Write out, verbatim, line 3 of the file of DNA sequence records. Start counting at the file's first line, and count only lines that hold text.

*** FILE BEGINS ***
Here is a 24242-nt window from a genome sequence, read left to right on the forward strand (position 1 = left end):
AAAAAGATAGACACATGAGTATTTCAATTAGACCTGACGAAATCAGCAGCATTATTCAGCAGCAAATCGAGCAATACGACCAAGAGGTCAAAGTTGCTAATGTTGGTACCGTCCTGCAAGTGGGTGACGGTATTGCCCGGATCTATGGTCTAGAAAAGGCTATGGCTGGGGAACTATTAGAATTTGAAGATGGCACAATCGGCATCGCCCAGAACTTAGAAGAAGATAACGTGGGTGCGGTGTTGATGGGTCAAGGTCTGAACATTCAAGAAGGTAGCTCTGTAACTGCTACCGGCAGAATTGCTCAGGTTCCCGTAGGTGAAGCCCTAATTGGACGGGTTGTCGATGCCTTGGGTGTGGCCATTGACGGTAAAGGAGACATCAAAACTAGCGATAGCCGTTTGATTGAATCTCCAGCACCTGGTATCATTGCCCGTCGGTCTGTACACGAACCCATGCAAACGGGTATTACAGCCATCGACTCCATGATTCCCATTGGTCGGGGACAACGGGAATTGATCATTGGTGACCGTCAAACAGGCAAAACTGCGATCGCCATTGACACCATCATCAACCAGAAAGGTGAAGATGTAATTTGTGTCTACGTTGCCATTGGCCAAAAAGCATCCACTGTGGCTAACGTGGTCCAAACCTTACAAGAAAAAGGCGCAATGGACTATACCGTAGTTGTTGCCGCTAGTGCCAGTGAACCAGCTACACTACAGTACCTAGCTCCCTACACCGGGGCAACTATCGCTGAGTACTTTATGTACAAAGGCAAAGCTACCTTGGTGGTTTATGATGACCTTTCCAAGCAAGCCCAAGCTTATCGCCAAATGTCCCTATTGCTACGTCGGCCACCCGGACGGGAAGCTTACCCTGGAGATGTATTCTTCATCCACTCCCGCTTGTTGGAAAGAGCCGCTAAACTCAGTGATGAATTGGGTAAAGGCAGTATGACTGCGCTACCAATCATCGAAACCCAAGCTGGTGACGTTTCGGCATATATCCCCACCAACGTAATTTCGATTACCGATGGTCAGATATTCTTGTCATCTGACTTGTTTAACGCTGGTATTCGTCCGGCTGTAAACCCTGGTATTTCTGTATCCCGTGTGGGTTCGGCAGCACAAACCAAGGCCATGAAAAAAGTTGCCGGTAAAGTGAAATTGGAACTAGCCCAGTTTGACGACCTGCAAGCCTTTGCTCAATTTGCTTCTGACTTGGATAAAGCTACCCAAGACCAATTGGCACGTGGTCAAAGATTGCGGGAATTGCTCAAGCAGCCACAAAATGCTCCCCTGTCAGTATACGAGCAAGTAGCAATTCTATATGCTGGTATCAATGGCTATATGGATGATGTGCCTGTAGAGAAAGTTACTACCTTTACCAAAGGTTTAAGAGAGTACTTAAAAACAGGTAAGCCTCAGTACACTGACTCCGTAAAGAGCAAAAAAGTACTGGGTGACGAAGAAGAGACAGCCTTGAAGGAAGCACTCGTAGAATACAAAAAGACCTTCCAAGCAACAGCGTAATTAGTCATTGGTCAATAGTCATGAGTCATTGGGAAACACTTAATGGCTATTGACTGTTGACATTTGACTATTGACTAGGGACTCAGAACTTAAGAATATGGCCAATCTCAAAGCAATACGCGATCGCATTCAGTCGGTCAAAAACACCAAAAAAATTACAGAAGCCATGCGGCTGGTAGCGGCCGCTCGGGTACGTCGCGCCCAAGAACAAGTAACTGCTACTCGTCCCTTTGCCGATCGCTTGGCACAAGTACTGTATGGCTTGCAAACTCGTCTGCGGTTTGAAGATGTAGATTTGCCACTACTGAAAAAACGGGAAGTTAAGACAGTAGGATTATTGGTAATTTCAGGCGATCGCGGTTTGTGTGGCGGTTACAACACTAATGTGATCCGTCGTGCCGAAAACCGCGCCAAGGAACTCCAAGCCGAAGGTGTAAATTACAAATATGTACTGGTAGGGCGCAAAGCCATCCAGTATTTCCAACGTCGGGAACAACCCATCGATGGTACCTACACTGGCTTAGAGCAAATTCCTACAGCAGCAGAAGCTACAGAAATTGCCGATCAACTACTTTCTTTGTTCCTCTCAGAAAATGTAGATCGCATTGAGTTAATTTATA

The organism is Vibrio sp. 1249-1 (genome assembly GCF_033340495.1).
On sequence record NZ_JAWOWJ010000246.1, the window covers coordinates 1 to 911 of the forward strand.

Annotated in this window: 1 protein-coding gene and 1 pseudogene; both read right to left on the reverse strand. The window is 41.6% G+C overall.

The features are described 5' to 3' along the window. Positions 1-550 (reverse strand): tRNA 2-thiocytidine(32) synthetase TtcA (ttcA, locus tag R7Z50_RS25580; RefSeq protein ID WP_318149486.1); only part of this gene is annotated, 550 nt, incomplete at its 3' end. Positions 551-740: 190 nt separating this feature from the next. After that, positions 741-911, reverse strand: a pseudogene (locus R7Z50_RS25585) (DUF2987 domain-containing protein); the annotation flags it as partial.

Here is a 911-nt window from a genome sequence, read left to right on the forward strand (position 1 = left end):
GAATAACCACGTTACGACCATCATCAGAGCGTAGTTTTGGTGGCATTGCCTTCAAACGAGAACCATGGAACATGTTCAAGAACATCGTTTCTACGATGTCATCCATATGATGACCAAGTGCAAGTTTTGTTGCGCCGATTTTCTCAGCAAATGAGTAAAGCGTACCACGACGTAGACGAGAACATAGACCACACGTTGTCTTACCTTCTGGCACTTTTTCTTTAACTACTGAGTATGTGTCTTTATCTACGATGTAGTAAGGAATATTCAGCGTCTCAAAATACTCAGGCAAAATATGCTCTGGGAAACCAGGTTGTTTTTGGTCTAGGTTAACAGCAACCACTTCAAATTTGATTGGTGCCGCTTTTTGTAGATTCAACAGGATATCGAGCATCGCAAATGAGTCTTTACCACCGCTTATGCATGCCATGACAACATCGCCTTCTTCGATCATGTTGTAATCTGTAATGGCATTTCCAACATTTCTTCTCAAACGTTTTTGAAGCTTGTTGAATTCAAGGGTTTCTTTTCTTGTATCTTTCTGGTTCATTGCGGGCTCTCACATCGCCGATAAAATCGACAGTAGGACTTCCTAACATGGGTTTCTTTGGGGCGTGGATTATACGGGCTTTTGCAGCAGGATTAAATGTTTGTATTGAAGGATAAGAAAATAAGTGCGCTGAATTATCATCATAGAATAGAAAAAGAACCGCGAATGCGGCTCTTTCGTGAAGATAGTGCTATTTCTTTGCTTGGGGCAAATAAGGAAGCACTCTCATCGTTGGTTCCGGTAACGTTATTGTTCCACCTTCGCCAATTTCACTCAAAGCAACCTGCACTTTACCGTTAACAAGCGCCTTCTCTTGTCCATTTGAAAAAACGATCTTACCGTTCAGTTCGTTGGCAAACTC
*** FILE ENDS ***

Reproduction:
The organism is Vibrio sp. 1249-1 (genome assembly GCF_033340495.1).